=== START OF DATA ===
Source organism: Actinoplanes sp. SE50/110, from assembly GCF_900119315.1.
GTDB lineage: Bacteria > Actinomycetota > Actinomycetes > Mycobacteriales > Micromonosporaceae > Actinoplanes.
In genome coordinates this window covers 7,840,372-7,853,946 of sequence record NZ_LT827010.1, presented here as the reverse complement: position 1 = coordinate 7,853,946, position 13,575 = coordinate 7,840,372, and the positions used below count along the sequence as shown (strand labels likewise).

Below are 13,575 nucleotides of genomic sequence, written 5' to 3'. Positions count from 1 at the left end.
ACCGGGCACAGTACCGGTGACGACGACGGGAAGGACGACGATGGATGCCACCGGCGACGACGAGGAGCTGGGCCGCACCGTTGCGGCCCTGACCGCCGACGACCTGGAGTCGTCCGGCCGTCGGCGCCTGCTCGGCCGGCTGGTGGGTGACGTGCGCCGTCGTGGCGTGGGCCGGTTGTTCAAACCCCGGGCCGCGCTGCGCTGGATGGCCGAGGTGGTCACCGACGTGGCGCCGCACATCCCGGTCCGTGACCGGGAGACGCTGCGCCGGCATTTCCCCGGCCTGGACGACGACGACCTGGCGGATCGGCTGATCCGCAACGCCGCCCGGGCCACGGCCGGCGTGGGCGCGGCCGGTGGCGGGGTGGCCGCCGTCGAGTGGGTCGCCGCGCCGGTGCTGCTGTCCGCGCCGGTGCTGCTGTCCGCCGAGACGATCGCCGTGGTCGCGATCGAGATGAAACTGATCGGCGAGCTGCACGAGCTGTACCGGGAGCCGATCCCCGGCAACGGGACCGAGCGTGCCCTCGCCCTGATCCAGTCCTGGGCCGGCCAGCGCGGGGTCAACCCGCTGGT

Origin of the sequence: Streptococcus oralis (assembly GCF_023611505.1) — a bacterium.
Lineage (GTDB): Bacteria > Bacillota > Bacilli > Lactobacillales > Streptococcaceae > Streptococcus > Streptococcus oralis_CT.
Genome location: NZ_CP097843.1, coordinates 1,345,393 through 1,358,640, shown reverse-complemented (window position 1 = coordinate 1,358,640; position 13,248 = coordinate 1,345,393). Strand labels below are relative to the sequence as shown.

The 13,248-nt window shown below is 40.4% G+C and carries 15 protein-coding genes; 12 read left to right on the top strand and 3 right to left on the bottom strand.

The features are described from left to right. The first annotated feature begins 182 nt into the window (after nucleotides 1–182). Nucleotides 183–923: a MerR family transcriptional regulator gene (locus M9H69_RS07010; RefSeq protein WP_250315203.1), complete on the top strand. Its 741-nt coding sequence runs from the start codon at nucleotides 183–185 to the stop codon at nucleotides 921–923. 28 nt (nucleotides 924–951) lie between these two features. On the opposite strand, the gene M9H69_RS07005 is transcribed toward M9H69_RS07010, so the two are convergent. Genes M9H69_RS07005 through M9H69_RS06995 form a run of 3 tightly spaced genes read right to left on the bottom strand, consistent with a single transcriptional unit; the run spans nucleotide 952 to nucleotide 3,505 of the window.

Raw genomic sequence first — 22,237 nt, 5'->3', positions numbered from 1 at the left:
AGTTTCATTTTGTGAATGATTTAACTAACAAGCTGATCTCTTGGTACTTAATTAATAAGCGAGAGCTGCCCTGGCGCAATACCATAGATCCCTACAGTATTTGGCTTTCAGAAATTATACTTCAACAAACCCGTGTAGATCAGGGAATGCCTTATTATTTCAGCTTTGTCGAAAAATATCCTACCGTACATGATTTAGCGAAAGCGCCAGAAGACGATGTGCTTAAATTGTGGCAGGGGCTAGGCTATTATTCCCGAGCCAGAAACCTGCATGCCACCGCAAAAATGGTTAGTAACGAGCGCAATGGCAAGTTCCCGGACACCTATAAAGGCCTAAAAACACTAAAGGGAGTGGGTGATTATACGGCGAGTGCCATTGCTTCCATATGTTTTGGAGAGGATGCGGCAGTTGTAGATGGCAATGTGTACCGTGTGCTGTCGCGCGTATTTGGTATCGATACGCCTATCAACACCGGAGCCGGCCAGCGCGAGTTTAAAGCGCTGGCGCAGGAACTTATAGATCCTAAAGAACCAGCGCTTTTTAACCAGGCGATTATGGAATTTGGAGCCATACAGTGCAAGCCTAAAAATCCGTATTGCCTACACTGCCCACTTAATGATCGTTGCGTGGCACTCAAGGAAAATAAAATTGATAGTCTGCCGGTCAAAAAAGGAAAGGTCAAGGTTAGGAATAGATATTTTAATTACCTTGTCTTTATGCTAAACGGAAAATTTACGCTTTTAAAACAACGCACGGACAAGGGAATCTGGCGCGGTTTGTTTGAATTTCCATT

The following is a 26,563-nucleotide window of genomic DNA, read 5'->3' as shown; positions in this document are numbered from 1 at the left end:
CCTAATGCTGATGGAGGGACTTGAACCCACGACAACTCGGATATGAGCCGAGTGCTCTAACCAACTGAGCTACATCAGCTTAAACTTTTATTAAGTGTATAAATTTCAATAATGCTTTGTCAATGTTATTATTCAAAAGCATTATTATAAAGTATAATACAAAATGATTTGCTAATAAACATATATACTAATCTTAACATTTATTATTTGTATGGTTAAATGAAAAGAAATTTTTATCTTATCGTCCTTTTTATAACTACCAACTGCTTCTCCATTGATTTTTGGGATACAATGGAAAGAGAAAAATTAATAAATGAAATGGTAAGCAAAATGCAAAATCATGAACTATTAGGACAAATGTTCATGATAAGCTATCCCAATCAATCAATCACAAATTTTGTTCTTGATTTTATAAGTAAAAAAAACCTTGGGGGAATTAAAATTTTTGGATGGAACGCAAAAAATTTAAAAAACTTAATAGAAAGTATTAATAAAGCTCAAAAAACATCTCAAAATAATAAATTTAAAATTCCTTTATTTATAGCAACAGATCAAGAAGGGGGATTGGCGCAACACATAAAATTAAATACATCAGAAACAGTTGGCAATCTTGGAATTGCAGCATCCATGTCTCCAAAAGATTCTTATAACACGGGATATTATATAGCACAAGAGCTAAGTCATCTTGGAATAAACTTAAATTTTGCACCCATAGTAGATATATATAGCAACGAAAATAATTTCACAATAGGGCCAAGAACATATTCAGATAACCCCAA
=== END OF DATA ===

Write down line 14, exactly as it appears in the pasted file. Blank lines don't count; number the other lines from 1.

CCTAATGCTGATGGAGGGACTTGAACCCACGACAACTCGGATATGAGCCGAGTGCTCTAACCAACTGAGCTACATCAGCTTAAACTTTTATTAAGTGTATAAATTTCAATAATGCTTTGTCAATGTTATTATTCAAAAGCATTATTATAAAGTATAATACAAAATGATTTGCTAATAAACATATATACTAATCTTAACATTTATTATTTGTATGGTTAAATGAAAAGAAATTTTTATCTTATCGTCCTTTTTATAACTACCAACTGCTTCTCCATTGATTTTTGGGATACAATGGAAAGAGAAAAATTAATAAATGAAATGGTAAGCAAAATGCAAAATCATGAACTATTAGGACAAATGTTCATGATAAGCTATCCCAATCAATCAATCACAAATTTTGTTCTTGATTTTATAAGTAAAAAAAACCTTGGGGGAATTAAAATTTTTGGATGGAACGCAAAAAATTTAAAAAACTTAATAGAAAGTATTAATAAAGCTCAAAAAACATCTCAAAATAATAAATTTAAAATTCCTTTATTTATAGCAACAGATCAAGAAGGGGGATTGGCGCAACACATAAAATTAAATACATCAGAAACAGTTGGCAATCTTGGAATTGCAGCATCCATGTCTCCAAAAGATTCTTATAACACGGGATATTATATAGCACAAGAGCTAAGTCATCTTGGAATAAACTTAAATTTTGCACCCATAGTAGATATATATAGCAACGAAAATAATTTCACAATAGGGCCAAGAACATATTCAGATAACCCCAA